TBR reviewer: Shyla
They go their separate ways, unsure of what this new world holds in store. James settles into a job as bartender. Befriended by local rancher Daniel Miller, Susan soon develops feelings for him. She’s torn between starting a new life in a new time and healing her marriage and returning to the twenty-first century.
Will the miraculous journey back in time help Susan and James reconcile, or has destiny set new roads for them to travel that lead them away from each other?
Now I’m a fair kind of gal, so I’ll admit Susan was no saint. She threw tantrums that made her seem more like a student, than the teacher she actually was. I really wanted to shake her and make her see reason. If you want to survive you must adapt, not stubbornly stick to a past that’s no longer relevant
James and his wife, Susan, have been married for the past twenty years, and are in a rough spot in their marriage. With empty nest looming in front of them and a painful miscarriage behind them the duo is barely able to tolerate one another’s presence. A school field trip to the museum with James acting as a chaperon sends the couple back to the 1800’s. It’s here that their marriage completely disintegrates, and James leaves Susan to fend for herself. Yea, you heard me right. After twenty years of marriage, and two children he walks away and leaves her alone in a place neither of them knows a damn thing about.
Can you tell I’m steaming? Above all else I’d think loyalty would be foremost after twenty-years of marriage. I thought James’s behavior once they were deposited in the past were unforgivable. Maybe it’s the vindictive bitch in me, but if my husband did that to me I’d be done for good, after I gave him a swift kick to the genitals and a punch to the face once he hit his knees.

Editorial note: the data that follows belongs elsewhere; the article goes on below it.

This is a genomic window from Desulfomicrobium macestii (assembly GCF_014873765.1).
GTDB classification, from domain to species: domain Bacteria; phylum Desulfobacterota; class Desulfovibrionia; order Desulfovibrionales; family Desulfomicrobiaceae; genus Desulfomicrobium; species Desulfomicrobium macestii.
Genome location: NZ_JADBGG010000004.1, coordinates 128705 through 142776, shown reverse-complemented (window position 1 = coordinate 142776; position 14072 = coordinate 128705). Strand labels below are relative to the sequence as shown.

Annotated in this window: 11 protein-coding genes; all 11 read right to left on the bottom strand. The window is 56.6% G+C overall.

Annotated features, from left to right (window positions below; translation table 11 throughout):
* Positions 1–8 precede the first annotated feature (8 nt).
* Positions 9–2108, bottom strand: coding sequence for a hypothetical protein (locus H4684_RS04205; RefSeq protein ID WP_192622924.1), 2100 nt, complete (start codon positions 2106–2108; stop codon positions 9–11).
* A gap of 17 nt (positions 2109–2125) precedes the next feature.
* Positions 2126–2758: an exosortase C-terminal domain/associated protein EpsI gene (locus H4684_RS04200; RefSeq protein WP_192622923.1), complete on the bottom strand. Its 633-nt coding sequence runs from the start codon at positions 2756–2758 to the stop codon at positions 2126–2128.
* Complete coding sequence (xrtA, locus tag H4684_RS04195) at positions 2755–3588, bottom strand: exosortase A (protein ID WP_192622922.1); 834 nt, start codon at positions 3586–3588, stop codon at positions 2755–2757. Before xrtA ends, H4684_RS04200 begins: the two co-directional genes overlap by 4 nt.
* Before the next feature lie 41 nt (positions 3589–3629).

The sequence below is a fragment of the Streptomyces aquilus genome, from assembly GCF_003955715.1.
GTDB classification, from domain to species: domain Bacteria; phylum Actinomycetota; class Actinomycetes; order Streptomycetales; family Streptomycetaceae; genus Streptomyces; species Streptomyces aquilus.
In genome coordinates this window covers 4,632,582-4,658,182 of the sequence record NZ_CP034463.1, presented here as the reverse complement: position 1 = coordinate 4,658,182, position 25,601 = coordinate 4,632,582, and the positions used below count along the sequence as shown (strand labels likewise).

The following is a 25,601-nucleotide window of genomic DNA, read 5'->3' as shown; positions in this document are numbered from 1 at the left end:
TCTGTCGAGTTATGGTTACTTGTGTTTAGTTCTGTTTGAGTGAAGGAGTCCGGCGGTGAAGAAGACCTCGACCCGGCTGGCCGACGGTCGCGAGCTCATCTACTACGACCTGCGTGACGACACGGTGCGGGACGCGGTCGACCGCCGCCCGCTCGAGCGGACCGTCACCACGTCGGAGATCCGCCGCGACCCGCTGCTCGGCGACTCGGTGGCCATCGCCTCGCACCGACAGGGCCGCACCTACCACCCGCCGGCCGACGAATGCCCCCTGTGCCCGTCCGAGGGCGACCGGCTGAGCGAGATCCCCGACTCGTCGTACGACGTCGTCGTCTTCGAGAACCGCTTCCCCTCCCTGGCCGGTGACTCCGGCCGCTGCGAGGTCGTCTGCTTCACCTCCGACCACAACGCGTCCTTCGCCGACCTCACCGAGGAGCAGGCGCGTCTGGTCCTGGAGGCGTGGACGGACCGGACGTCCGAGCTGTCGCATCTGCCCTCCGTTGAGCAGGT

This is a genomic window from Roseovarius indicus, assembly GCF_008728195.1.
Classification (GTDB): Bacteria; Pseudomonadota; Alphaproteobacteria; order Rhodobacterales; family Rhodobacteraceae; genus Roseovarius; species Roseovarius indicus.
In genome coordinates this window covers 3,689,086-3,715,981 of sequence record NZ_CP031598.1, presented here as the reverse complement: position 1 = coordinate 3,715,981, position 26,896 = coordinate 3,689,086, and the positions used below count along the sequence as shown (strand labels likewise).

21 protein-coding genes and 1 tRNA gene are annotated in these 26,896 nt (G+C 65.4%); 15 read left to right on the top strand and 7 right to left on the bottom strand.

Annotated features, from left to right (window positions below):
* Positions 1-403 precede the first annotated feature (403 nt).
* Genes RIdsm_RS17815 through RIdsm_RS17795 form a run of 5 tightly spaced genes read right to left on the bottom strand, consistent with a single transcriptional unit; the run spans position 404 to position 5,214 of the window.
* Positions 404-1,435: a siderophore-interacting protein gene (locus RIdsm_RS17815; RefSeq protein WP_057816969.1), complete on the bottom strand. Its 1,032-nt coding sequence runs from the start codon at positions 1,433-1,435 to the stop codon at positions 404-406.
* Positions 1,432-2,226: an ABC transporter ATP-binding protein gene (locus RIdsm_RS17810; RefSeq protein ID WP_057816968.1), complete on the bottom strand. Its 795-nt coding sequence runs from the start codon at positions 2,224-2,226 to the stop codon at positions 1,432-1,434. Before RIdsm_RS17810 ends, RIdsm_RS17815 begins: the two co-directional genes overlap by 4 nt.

Despite the kinks mentioned about the story was engaging, well written, and full of unexpected twists and turns. She has a way of making you care about the characters, and what happens to them. I just think she went overboard with the animosity between the hero/heroine. It made it pretty impossible to recover from. (At least to someone who can hold a grudge like me).
I really recommend this story to someone looking for romance with substance, and realness you can truly relate to. Job well done Ms. James.
Opening her mouth, she formed a sarcastic retort before realizing the kids might have been listening. Thank the Lord, they were enraptured by the guide’s story and not paying any
attention to the old folks squabbling in the background.
Harry favored Susan with a toothy grin she now realized held wisdom behind it. “C’mon up here, Miz Williams, Mister Williams.” His hand beckoned, calling them to where he stood.
“You come touch the stone. You come find your destiny.”
Susan figured she owed him a little bit of cooperation. Not that she believed a word of that legend nonsense. Reaching for James’s hand, she dragged him with her toward the stone. “James, please.”
He threw her a heavy sigh before he complied.
“That’s it,” Harry said. “Come on up here, folks. Come touch the stone.”
James withdrew his hand from Susan’s and circled to the opposite side of the boulder. He leveled a hard stare at her, one that piqued her already bad humor. Before she could say a word, a noise startled her.
A hum. It started out as an annoying hum, like radio static or a swarm of cicadas. The sound quickly scattered her thoughts, sending them tumbling like autumn leaves on a windy day.
Steadily increasing in volume, the noise whirled and twirled in her head. Then suddenly, there were voices.
Your destiny, they whispered as a chorus in her mind. Find your destiny.
Shit. I’ve gone schizophrenic, right here in the middle of the stupid history museum. A history
teacher’s version of a nervous breakdown.
The whispers became louder. Come with us. Come to us.
Squeezing her eyes shut, her hands flew to her ears as the sounds drowned out everything around her.
Now! Come to us now!
Susan didn’t want to listen to the frightening voices. Where was James? She needed James.
She opened her eyes, searching desperately for her husband. The museum had vanished. There was nothing but her and James and the damned boulder, all bathed in a nearly
blinding white light. Wind started to whip around them, ruffling her hair and clothes and knocking her purse from her shoulder. She let the heavy thing drop to the floor without a fight. Wind, hell it was a hurricane. In the middle of the museum? Her eyes wouldn’t focus well, but she could see the hazy shape of James reaching out for her. “Make it stop, James. Please.”
“Susan!” His voice barely rose above the eerie voices and the sound of the wind. His hand was there, just out of her reach. She stretched out her arm, trying to grasp him, needing to
grasp him. “Take my hand, babe!”
Suddenly Harry was there, standing between them. “It’s time.” He grabbed both of their hands, smiled, and then slapped their palms to the rock.